VENICE & THE VENICE LAGOON
This is the ultimate guide to Venice and the Venice Lagoon. If you are going to visit, or are thinking about going, here you will find a wealth of information, advice, tips and loads more valuable incite to help prepare you for your Venetian vacation.
I absolutely love Venice. Specifically, I’m referring to the whole of the Venice Lagoon. It is so unique and there is no other place like it anywhere in the world. A fascinating and majestic city with a colourful and rich history, it has an undeniable charm that sweeps everyone off their feet. Yes, it’s romantic, captivating and enchanting, but it’s more than just those things. When walking around the centre of Venice, it’s like stepping back in time to the medieval ages. It is an experience like no other. Truly magical.
Aerial View of The Venice Lagoon
Venice is the capital of the Veneto Region and is located in the Northeast of Italy. The Venice Lagoon is what we refer to when we think of Venice. The unique formation of many islands close together, an archipelago in shallow, marshy water, spanning over an area of 550 square kilometres.
Getting to the Venice Lagoon
A bridge, Ponte della Liberta, connects the lagoon to Mestre on the mainland part of Venice in Italy. Cars and buses can drive over the bridge and stop at the Piazzale Roma but can go no further. This square is also close to Venice’s Santa Lucia Train Station. A train ride from Milan is about 3 hours long.
Or you can fly directly to Venice Marco Polo Airport on the mainland part of Venice, which is how my family and I got there. Then we took a waterbus from the airport with all our luggage and we stepped out of the boat, straight into our hotel foyer at Liassidi Palace. Such a unique experience. What an exciting way to arrive in Venice! Worthy of any Bond movie.
The main part of Venice is called the Centro Storico (historic centre), which is considered one island, made up of many islets (small islands). This is where most tourists congregate. The main thoroughfare through here, shaped like an ‘S’ in reverse, is the Canale Grande (Grand Canal) with 4 bridges crossing it. The most famous and recognisable bridge here is the one pictured below, the Ponte di Rialto (Rialto Bridge).
Ponte Rialto on Canale Grande
In the past, everyone wanted to live on this main canal. From the 12th to the 18th century, huge homes were built along the Grand Canal called palazzi (palaces). They were built by the noble families to display their wealth, with fancy marble facades and ornate embellishments. These opulent palaces were also quite high for those days with several levels.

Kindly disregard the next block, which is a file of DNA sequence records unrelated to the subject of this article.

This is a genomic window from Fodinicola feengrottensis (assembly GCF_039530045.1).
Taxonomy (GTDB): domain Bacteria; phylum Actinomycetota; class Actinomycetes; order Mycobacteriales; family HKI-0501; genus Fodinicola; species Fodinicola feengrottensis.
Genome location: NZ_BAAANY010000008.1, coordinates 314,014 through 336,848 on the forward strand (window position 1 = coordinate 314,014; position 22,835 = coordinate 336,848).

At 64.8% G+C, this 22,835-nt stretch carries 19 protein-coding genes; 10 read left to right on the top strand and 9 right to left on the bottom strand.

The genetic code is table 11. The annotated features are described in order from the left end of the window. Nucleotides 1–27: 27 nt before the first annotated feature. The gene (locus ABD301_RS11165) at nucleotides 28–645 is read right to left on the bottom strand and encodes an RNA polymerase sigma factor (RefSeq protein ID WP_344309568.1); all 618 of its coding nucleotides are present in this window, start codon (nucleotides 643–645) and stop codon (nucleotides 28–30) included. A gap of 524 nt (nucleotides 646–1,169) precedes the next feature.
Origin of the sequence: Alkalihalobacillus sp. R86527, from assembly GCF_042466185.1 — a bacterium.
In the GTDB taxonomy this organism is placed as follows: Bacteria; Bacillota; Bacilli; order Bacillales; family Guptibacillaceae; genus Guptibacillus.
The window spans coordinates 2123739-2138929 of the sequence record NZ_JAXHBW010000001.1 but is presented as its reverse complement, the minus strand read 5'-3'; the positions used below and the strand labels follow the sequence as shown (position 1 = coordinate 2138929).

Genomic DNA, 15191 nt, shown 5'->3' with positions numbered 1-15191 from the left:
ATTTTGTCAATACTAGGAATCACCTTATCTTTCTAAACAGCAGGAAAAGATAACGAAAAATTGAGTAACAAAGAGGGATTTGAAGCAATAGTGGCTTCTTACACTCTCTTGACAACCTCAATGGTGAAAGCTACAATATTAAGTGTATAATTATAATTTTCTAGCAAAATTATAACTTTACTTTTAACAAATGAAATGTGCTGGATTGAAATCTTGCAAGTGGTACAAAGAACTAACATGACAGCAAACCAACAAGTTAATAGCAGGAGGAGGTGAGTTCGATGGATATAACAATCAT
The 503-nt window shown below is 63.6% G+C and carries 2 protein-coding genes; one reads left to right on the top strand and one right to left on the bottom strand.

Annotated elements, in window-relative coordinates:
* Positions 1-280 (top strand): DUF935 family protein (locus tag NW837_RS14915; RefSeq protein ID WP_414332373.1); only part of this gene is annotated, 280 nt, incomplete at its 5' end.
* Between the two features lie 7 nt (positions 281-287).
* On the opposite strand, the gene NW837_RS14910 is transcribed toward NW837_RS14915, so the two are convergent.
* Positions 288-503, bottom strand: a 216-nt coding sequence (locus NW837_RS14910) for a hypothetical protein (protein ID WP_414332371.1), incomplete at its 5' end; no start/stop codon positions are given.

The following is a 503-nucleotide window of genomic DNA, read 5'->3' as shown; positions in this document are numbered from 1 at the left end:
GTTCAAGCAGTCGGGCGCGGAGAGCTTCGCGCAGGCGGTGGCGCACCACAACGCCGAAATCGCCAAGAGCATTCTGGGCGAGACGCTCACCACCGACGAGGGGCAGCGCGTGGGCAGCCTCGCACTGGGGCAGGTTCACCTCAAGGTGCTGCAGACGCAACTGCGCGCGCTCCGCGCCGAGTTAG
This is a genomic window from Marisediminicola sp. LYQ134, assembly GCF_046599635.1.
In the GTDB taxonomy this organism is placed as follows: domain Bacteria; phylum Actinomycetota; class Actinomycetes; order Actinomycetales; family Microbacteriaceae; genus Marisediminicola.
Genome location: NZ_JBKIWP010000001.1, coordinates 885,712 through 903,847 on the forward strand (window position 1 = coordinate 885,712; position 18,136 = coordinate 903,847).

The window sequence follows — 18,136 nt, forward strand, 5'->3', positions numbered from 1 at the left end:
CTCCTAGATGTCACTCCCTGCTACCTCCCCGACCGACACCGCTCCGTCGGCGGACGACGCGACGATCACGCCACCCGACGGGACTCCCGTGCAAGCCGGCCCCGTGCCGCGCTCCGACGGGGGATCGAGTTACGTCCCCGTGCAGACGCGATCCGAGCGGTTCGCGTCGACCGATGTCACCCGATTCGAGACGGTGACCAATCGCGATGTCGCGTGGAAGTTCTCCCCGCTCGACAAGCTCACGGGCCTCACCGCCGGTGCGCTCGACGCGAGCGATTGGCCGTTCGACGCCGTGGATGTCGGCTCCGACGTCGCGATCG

The Grand Canal
Islands of the Venice Lagoon
It’s difficult to say how many islands there are in Venice because it depends on what exactly constitutes an island. Not all the islands are inhabited and some are tiny with just rocks. Officially there are 118 islands that make up the Venice Lagoon, but I’m not going to list them all.
They are all within easy access from the main centre, some only a few minutes away, others about half an hour by boat. I definitely recommend venturing out to visit some other islands.
How did this unique city come about?
The first settlement in the lagoon was in the 5th century when people fled the mainland to escape attack from barbarians after the fall of the Roman Empire. They set up raft homes on the swampy lagoon with wooden stilts underneath for support and were connected by wooden walkways. Slowly a unique town grew on the lagoon, like no other in the world. It presented numerous challenges, as you can imagine. The people fished and traded in salt, as the lagoon is salt water connected to the Adriatic Sea.
When Venice was officially formed in the 8th century, it had its own ruler, the Doge (Duke) of Venice, and was a separate country, called the La Serenissima Repubblica di Venezia (The Most Serene Republic of Venice). A beautiful title, for a beautiful city. It was serene because the country was wealthy and prosperous.
But I’m sure it wasn’t always serene, as the Republic of Venice was involved in many wars and crusades throughout its history, albeit not on their territory. The Plague also devastated Venice which came to the lagoon via shipping and killed tens of thousands of people over the 2 outbreaks in history.